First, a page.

The first example was designed by Julie Lungaro. Her navigation buttons have an interesting look, and draw the eye. The visitor will probably click on them in the order offered. This means that “About Us” should perhaps not be the first choice, but there are few enough options that there won’t be any confusion. The citron box highlights the contact information, but the shot of blue in the photograph she chose balances the brightness of the color, so it won’t prevent visitors from focusing on the other content.

I also liked the way the text was divided, though for this design I’d probably write another little paragraph in the middle to keep the two columns balanced. The sense of movement in the photo keeps the eye moving and increases the chances that visitors will spend more time exploring the page.

Whether they read the entire page or not, visitors will get the idea that the Master Chorale is a vibrant organization, worth joining or supporting.


Ashley Kerksiek’s design has an overall elegance and charm. I like the sense of movement in the watermark at the left, and the way it balances the focus of the banner and the photo. The navigation buttons are understated, but the use of space keeps them clear and easy to find.

This design separates the history of the Chorale from the director’s bio, giving the visitor a feeling of exploring more deeply — or of having the option of doing so, which is just as reassuring.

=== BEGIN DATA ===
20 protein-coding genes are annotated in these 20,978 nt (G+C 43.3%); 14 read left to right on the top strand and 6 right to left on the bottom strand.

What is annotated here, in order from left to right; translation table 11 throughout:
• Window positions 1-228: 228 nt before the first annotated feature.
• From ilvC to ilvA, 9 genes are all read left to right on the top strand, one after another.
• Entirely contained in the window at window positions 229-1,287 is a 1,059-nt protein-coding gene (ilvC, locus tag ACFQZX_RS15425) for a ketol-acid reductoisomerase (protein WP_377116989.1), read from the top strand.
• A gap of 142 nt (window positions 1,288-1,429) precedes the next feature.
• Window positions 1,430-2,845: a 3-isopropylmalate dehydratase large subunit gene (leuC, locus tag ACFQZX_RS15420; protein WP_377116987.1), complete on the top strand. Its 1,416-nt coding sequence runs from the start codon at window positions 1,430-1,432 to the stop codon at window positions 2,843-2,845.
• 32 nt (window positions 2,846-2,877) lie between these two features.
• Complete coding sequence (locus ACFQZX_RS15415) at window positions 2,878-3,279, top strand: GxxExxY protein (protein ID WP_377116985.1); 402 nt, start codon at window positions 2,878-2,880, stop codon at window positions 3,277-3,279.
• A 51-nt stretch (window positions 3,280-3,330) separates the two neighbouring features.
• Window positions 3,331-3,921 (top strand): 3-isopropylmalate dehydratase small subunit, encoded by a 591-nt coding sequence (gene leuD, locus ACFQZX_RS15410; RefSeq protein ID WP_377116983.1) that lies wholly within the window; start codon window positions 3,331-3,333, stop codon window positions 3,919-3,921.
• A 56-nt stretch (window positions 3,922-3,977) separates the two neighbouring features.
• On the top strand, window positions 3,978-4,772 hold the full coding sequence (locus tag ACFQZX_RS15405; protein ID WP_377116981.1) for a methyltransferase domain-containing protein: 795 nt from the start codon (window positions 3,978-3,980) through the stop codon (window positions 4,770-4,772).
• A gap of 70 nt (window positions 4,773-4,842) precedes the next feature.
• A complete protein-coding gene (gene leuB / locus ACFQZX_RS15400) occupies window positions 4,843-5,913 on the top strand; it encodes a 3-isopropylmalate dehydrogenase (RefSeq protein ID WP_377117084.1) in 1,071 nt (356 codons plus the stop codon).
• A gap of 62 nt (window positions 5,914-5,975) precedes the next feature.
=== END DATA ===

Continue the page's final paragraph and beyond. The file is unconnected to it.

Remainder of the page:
Caroline Harrington explained that the logo she designed was intended to evoke risers and sound waves. I liked the sassy picture of the director that she chose, and the way she pulled the colors from it, adding the blue for a surprise. Her navigation buttons are in the expected place, and therefore easy to follow. The color makes them stand out, and helps to increase the visibility of the contact information as well.


Corrinna Aguilar’s design has an art deco vibe and an intriguing color scheme. Her use of color with the black and white photo is unexpected but keeps the focus on the director’s face. She’s used light type on a dark background on the navigation buttons — usually not desirable, but since the type is large and the layout fits users’ expectations about where everything will be, she is able to use that design element to jazz up her page without threatening usability.

If you look back at these pages, you’ll notice that all four used the same basic shape: a narrow column on the left with one or two wider columns comprising the bulk of the page, and a banner at the top. And yet each designer gives a different look and feel to the page. These students are beginners; this is their first full web site. And yet they’ve used color, space, and line to accomplish the goals of the “About Us” page.

Have a look at your own website’s “About Us” page. Does it serve its purpose? Does the content make your company sound human, likeable, and trustworthy? Does the design help your visitors travel through the page — and the site — in the most useful way? Giving your “About Us” any needed tweaks or refreshing can make a difference in your conversions.

I’d like to express my thanks to Dr. Hapgood and his students for allowing me to share their designs with you.